United States District Court, N.D. Illinois, Eastern Division
MEMORANDUM OPINION AND ORDER
Virginia M. Kendal United States District Judge
2, 2016, a grand jury indicted Defendant William Mikaitis
with one count of conspiracy to distribute a controlled
substance outside of the usual course of professional
practice and without a legitimate medical purpose in
violation of 21 U.S.C. § 841(a)(1) (Count One), seven
counts of distributing a controlled substance outside of the
usual course of professional practice and without a
legitimate medical purpose in violation of 21 U.S.C. §
841(a)(1) and 18 U.S.C. § 2 (Counts Two through Eight),
and seven counts of dispensing prescription drugs without a
valid prescription in violation of 21 U.S.C. §§
353(b)(1), 331(k) and 333(a)(2) and 18 U.S.C. § 2
(Counts Nine through Fifteen). (Dkt. No. 1). On November 17,
2016, the grand jury returned a superseding indictment adding
charges against Mikaitis for conspiracy to conduct financial
transactions with drug proceeds to promote unlawful activity
in violation of 18 U.S.C. § 1956(h) (Count Sixteen) and
engaging in a monetary transaction involving criminally
derived property having a value greater than $10, 000 in
violation of 18 U.S.C. § 1957 (Count Seventeen). (Dkt.
No. 38). The case proceeded to a jury trial, and after five
days, on September 5, 2017, the jury found Mikaitis guilty of
all seventeen counts. (Dkt. No. 85). On October 17, 2017,
Mikaitis filed a Motion for Judgment of Acquittal pursuant to
Rule 29 or for a New Trial pursuant to Rule 33. (Dkt. No.
95). For the following reasons, Defendant Mikaitis'
Motion  is denied.
William Mikaitis was a physician licensed to practice
medicine in the State of Illinois and worked for 33 years as
a general practitioner, primarily in the field of family
medicine. (Mikaitis Tr. at 8:11-9:1). In October 2012, a drug
representative, Angelo Sperando, introduced Mikaitis to
co-defendant Michael Jennings. (Mikaitis Tr. at 9:23-10:14).
Jennings ran Results Weight Loss Clinic and needed a
physician to keep the clinic open because the physician
previously working with him had lost his license. (Sperando
Tr. at 5:10-18; Mikaitis Tr. at 10:15-17). At that time,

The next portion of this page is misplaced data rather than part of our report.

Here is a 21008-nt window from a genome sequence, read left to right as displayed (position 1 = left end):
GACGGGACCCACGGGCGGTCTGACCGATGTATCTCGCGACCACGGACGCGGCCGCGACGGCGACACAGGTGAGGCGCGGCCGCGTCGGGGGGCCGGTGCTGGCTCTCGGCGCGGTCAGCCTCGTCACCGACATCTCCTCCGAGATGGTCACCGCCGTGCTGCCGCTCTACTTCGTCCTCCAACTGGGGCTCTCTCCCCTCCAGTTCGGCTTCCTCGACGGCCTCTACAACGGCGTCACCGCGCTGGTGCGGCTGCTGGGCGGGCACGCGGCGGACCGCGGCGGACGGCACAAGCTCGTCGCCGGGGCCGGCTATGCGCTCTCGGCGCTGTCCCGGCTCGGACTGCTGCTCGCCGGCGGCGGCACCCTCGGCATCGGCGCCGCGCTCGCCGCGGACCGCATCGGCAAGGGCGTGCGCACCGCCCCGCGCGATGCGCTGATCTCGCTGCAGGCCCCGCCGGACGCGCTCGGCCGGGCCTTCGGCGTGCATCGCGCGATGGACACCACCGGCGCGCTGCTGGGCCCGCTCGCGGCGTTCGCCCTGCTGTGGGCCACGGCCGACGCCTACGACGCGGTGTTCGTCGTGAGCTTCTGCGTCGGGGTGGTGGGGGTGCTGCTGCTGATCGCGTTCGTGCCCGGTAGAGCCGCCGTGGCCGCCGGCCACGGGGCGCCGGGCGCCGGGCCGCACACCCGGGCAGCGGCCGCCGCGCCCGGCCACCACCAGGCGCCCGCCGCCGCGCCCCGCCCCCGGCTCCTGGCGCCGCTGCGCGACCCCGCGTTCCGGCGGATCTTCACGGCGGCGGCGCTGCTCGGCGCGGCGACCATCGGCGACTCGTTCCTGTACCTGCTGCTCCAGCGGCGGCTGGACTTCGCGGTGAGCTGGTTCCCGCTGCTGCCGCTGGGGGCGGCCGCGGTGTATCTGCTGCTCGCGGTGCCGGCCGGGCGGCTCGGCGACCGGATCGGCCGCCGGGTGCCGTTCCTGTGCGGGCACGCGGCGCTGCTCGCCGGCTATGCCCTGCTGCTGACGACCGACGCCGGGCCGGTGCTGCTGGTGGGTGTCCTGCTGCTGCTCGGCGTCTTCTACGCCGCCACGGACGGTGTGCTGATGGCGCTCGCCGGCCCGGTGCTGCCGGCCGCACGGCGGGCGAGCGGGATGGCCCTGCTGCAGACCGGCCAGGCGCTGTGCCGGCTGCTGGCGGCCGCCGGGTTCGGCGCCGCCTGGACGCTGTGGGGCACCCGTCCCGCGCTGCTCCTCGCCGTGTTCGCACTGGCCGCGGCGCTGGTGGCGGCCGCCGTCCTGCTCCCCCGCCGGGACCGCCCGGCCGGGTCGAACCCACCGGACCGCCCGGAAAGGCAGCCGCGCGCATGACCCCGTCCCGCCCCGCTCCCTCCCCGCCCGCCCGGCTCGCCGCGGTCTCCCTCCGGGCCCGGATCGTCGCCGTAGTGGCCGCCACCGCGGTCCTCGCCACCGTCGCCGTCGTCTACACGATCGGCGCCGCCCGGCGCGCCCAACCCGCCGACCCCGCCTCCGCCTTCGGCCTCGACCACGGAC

Mikaitis was working full-time for Advocate Hospital at a
clinic in Lockport, Illinois. (Mikaitis Tr. at 8:15-20).
Jennings offered to pay Mikaitis cash to obtain a DEA
registration number for the clinic to use and review patient
charts, and Mikaitis agreed. (Id. 11:6-12:15).
obtained a new DEA registration number specifically for the
clinic to use and authorized Jennings to use the DEA
registration number and his credit card to place bulk orders
of the diet medication phentermine, a controlled substance,
for distribution to clinic patients. (Id. at
23:23-24:5, 35:14-36:2). Jennings then reimbursed Mikaitis
for the cost of the medication. (Id. at 65:11-21).
In two years, Jennings ordered more than 530, 000 pills, or
17, 000 monthly prescription bottles, of weight loss
medication costing more than $84, 000 using Mikaitis'
card and registration number. (Id. at 58:18-59:4,
65:11-21). Jennings dispensed the medication to patients at
the clinic and sent medication via mail to patients who
placed orders over the phone. (Id. at 26:5-15,
61:7-14). Jennings who had no medical license met with and
spoke to patients before dispensing the medication.
(Id. at 46:15-25). No licensed professional met with
any patient before the medication was provided.
visited the clinic once a week to pick up his weekly cash
payment of $1, 750 and reviewed between four to eight patient
charts each week but never saw any patients in person,
prepared medical charts for patients, or reviewed charts of
other patients receiving medication from the clinic.
(Id. at 13:7-20, 24:17-18, 47:17-19). Mikaitis
deposited the cash payments into a joint account he shared